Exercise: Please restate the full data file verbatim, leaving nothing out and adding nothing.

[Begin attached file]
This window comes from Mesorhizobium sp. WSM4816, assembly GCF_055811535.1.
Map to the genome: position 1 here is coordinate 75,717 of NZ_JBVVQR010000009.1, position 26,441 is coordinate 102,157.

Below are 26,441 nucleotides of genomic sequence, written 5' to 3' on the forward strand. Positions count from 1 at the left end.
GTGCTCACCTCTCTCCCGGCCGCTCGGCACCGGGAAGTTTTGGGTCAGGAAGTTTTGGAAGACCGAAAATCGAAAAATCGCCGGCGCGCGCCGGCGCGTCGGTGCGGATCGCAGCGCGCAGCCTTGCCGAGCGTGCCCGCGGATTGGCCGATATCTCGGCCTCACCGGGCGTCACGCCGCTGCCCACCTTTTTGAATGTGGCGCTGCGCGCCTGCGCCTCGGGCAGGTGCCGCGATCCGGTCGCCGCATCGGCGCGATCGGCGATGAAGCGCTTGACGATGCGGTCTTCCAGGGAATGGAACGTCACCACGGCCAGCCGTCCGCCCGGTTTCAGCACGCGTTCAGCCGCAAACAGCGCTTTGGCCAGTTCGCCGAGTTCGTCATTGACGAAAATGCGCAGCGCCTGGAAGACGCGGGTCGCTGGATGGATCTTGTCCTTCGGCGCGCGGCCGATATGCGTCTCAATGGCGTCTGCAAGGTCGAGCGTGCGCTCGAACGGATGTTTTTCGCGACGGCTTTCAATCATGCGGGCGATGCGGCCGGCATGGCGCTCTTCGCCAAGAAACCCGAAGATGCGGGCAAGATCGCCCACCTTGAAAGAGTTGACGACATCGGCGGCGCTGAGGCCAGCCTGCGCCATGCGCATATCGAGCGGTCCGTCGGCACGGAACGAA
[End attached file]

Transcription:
This window comes from Mesorhizobium sp. WSM4816, assembly GCF_055811535.1.
Map to the genome: position 1 here is coordinate 75,717 of NZ_JBVVQR010000009.1, position 26,441 is coordinate 102,157.

Below are 26,441 nucleotides of genomic sequence, written 5' to 3' on the forward strand. Positions count from 1 at the left end.
GTGCTCACCTCTCTCCCGGCCGCTCGGCACCGGGAAGTTTTGGGTCAGGAAGTTTTGGAAGACCGAAAATCGAAAAATCGCCGGCGCGCGCCGGCGCGTCGGTGCGGATCGCAGCGCGCAGCCTTGCCGAGCGTGCCCGCGGATTGGCCGATATCTCGGCCTCACCGGGCGTCACGCCGCTGCCCACCTTTTTGAATGTGGCGCTGCGCGCCTGCGCCTCGGGCAGGTGCCGCGATCCGGTCGCCGCATCGGCGCGATCGGCGATGAAGCGCTTGACGATGCGGTCTTCCAGGGAATGGAACGTCACCACGGCCAGCCGTCCGCCCGGTTTCAGCACGCGTTCAGCCGCAAACAGCGCTTTGGCCAGTTCGCCGAGTTCGTCATTGACGAAAATGCGCAGCGCCTGGAAGACGCGGGTCGCTGGATGGATCTTGTCCTTCGGCGCGCGGCCGATATGCGTCTCAATGGCGTCTGCAAGGTCGAGCGTGCGCTCGAACGGATGTTTTTCGCGACGGCTTTCAATCATGCGGGCGATGCGGCCGGCATGGCGCTCTTCGCCAAGAAACCCGAAGATGCGGGCAAGATCGCCCACCTTGAAAGAGTTGACGACATCGGCGGCGCTGAGGCCAGCCTGCGCCATGCGCATATCGAGCGGTCCGTCGGCACGGAACGAA